The president of the Winnipeg Police Association says there’s never been a tougher time to wear the Winnipeg Police Service badge than right now.
“In my 31 years as a police officer, I’ve never seen the morale so low,” Maurice Sabourin tells 680 CJOB.
“It’s truly in the basement.”
While the past year, with COVID-19 and ‘defund police’ protests, have contributed to reduced morale, those are not the only issues. Nor has any sudden change led to the consensus bad feelings among officers, according to Sabourin.
Instead, it’s an issue that has been years in the making.
“When the mayor and city council started cutting the police budget and didn’t fund resources appropriately, officers didn’t see any pushback.”
“Our complement has decreased by over 100 officers in the time Chief (Danny) Smyth has been in office, and our calls for service have gone up by 40 per cent in the past 10 years.”
Winnipeg has seen more than 40 homicides in each of the past two calendar years, including a record-setting 44 in 2019.
So far in 2021, five killings have taken place in the city.
Smyth has previously said he’s fighting for the same resources Sabourin’s group desperately needs.
“This is going to be a challenge for me, because the same administration negotiated a five-year contract that included a 2.5 per cent increase, so I have a significant shortfall,” he said in late 2019, when City Hall capped the police’s budget increase at 2 per cent.
“I’m having a hard time reconciling the good work that’s being done in the community by our front-line members and the budget stuff, and it’s causing me some concern,” he added.
The pandemic has only piled more on top of officers, according to Sabourin, but his members are trying to remain patient as Manitoba’s vaccination program ramps up.
“We’re patiently waiting (for officers to become eligible for vaccination as front-line workers),” Sabourin says. “We realize there are many other vulnerable people out there that need it prior to us getting it. We don’t want to push anyone out of the line.”
The danger of the job still takes on a whole new meaning when policing amid a pandemic.
“Our members have hundreds of contacts with vulnerable people on a regular basis, and the last thing we want to do is asymptomatically spread the coronavirus to them.”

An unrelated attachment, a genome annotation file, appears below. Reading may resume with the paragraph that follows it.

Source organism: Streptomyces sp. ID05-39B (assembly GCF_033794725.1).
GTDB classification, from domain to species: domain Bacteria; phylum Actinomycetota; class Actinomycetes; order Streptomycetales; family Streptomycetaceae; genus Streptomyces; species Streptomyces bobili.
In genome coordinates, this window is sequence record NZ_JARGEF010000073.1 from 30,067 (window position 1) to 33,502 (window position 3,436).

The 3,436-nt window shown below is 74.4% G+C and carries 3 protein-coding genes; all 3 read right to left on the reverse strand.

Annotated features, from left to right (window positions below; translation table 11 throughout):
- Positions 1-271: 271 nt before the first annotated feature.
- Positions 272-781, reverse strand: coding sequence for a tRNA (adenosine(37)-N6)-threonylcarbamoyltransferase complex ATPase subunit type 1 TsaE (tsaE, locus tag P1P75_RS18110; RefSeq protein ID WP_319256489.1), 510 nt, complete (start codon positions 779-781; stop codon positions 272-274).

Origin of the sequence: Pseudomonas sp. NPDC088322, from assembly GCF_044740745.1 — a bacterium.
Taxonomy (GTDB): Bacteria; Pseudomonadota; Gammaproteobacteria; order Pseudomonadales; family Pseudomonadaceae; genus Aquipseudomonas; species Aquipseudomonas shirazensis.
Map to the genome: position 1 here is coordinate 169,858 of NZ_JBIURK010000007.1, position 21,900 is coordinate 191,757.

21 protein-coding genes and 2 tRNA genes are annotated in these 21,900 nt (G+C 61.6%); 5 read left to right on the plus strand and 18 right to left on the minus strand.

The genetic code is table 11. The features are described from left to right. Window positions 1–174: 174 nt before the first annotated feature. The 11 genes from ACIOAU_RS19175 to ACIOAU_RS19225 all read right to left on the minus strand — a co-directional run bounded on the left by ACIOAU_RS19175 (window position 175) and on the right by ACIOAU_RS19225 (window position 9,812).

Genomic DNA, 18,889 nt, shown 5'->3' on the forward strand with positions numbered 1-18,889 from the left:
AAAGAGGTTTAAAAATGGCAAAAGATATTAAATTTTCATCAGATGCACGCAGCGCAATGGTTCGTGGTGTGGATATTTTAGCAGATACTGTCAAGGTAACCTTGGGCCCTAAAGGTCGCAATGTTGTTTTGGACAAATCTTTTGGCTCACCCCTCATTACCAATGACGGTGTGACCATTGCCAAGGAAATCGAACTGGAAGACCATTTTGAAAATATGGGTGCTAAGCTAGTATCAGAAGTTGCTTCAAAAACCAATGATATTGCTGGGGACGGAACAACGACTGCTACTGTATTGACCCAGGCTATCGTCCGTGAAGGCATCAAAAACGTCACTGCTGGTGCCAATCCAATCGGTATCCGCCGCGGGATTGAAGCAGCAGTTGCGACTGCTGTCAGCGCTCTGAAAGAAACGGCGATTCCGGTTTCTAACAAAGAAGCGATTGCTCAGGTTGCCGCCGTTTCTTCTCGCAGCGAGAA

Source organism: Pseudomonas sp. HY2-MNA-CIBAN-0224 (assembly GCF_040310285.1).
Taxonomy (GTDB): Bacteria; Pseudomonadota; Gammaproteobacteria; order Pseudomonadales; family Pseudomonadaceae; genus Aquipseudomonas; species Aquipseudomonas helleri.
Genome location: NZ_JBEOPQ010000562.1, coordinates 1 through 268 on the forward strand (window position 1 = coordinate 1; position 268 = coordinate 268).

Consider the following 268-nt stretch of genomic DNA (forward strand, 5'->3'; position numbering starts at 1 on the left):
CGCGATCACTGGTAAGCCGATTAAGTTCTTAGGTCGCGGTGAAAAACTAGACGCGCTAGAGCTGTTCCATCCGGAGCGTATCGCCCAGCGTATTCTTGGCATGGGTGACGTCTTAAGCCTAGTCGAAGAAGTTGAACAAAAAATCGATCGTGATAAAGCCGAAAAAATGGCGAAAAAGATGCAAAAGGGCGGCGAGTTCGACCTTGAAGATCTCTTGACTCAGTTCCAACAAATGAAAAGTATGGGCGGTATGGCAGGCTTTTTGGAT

Unlike other issues plaguing the association, Sabourin believes there’s a light at the end of that particular tunnel after recent meetings with Manitoba Health Minister Heather Stefanson.
The police have been a part of a number of high-profile cases in recent months.
Among those that drew the most attention was the death of 16-year-old Eisha Hudson last spring, which Manitoba’s Independent Investigation Unit recently ruled in favour of the officer who fatally shot the teen, recommending charges not be laid.
Sabourin says behind the scenes, officers have dealt with other stresses that aren’t as widely reported.
“A lot of members were saddened by the news two (colleagues) passed away recently.”
“The response by the chief, quite honestly, was very poor. That’s angered members.”
Sabourin called it an example of a lack of leadership that’s plagued the force for the better part of a decade now. He says the contract between the two sides expires in 2022.
While the association typically doesn’t meet directly with the chief, Sabourin does give Smyth’s deputies credit for meeting with his team to air out these concerns.
The lack of action afterward, however, is leading him to speak out.
“Whether the message is being delivered by the deputies or not, it’s up to the chief to make those changes. Those changes just aren’t being made.”
Global News reached out to Chief Smyth’s office for comment on Sabourin’s remarks, but it declined an interview.
— With files from Brittany Greenslade